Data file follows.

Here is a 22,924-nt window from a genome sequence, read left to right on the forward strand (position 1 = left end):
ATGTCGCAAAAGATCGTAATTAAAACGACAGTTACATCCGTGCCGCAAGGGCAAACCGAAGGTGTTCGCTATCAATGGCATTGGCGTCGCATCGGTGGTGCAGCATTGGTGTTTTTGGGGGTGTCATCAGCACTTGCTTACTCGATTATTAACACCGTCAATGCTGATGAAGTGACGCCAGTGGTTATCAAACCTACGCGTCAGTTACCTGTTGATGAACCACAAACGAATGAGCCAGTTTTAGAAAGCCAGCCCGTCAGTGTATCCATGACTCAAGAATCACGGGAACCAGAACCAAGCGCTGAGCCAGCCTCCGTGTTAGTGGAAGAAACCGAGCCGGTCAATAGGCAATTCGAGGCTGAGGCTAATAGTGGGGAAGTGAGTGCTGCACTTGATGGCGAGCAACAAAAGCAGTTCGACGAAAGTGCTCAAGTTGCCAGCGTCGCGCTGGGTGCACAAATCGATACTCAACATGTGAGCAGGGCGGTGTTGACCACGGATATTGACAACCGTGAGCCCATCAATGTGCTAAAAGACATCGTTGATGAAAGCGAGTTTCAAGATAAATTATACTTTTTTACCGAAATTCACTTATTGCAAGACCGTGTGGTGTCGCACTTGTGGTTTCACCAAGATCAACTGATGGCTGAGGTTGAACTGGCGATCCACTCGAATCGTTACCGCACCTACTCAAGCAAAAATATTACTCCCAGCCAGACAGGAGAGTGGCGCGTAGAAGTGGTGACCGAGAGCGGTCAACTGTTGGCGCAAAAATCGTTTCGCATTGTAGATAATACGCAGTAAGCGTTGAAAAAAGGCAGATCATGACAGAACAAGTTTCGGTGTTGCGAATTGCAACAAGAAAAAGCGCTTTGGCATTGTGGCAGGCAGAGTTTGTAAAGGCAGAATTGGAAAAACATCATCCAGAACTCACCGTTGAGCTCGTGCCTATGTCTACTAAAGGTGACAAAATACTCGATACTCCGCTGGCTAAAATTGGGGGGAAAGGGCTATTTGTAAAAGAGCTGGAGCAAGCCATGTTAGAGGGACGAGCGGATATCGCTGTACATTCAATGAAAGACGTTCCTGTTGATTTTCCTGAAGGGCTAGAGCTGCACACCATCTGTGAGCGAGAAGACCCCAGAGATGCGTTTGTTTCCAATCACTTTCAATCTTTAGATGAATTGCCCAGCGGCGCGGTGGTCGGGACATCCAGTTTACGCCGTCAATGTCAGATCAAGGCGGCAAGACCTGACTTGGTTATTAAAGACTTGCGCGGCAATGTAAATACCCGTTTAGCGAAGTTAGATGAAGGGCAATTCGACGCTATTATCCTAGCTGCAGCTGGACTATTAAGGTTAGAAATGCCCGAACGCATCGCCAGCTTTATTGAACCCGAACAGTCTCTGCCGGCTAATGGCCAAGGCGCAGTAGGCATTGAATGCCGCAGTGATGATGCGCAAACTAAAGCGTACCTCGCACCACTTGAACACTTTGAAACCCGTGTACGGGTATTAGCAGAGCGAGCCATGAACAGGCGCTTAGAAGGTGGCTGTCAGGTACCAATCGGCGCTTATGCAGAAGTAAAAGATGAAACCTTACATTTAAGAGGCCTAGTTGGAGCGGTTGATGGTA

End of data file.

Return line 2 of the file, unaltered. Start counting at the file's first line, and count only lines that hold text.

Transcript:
ATGTCGCAAAAGATCGTAATTAAAACGACAGTTACATCCGTGCCGCAAGGGCAAACCGAAGGTGTTCGCTATCAATGGCATTGGCGTCGCATCGGTGGTGCAGCATTGGTGTTTTTGGGGGTGTCATCAGCACTTGCTTACTCGATTATTAACACCGTCAATGCTGATGAAGTGACGCCAGTGGTTATCAAACCTACGCGTCAGTTACCTGTTGATGAACCACAAACGAATGAGCCAGTTTTAGAAAGCCAGCCCGTCAGTGTATCCATGACTCAAGAATCACGGGAACCAGAACCAAGCGCTGAGCCAGCCTCCGTGTTAGTGGAAGAAACCGAGCCGGTCAATAGGCAATTCGAGGCTGAGGCTAATAGTGGGGAAGTGAGTGCTGCACTTGATGGCGAGCAACAAAAGCAGTTCGACGAAAGTGCTCAAGTTGCCAGCGTCGCGCTGGGTGCACAAATCGATACTCAACATGTGAGCAGGGCGGTGTTGACCACGGATATTGACAACCGTGAGCCCATCAATGTGCTAAAAGACATCGTTGATGAAAGCGAGTTTCAAGATAAATTATACTTTTTTACCGAAATTCACTTATTGCAAGACCGTGTGGTGTCGCACTTGTGGTTTCACCAAGATCAACTGATGGCTGAGGTTGAACTGGCGATCCACTCGAATCGTTACCGCACCTACTCAAGCAAAAATATTACTCCCAGCCAGACAGGAGAGTGGCGCGTAGAAGTGGTGACCGAGAGCGGTCAACTGTTGGCGCAAAAATCGTTTCGCATTGTAGATAATACGCAGTAAGCGTTGAAAAAAGGCAGATCATGACAGAACAAGTTTCGGTGTTGCGAATTGCAACAAGAAAAAGCGCTTTGGCATTGTGGCAGGCAGAGTTTGTAAAGGCAGAATTGGAAAAACATCATCCAGAACTCACCGTTGAGCTCGTGCCTATGTCTACTAAAGGTGACAAAATACTCGATACTCCGCTGGCTAAAATTGGGGGGAAAGGGCTATTTGTAAAAGAGCTGGAGCAAGCCATGTTAGAGGGACGAGCGGATATCGCTGTACATTCAATGAAAGACGTTCCTGTTGATTTTCCTGAAGGGCTAGAGCTGCACACCATCTGTGAGCGAGAAGACCCCAGAGATGCGTTTGTTTCCAATCACTTTCAATCTTTAGATGAATTGCCCAGCGGCGCGGTGGTCGGGACATCCAGTTTACGCCGTCAATGTCAGATCAAGGCGGCAAGACCTGACTTGGTTATTAAAGACTTGCGCGGCAATGTAAATACCCGTTTAGCGAAGTTAGATGAAGGGCAATTCGACGCTATTATCCTAGCTGCAGCTGGACTATTAAGGTTAGAAATGCCCGAACGCATCGCCAGCTTTATTGAACCCGAACAGTCTCTGCCGGCTAATGGCCAAGGCGCAGTAGGCATTGAATGCCGCAGTGATGATGCGCAAACTAAAGCGTACCTCGCACCACTTGAACACTTTGAAACCCGTGTACGGGTATTAGCAGAGCGAGCCATGAACAGGCGCTTAGAAGGTGGCTGTCAGGTACCAATCGGCGCTTATGCAGAAGTAAAAGATGAAACCTTACATTTAAGAGGCCTAGTTGGAGCGGTTGATGGTA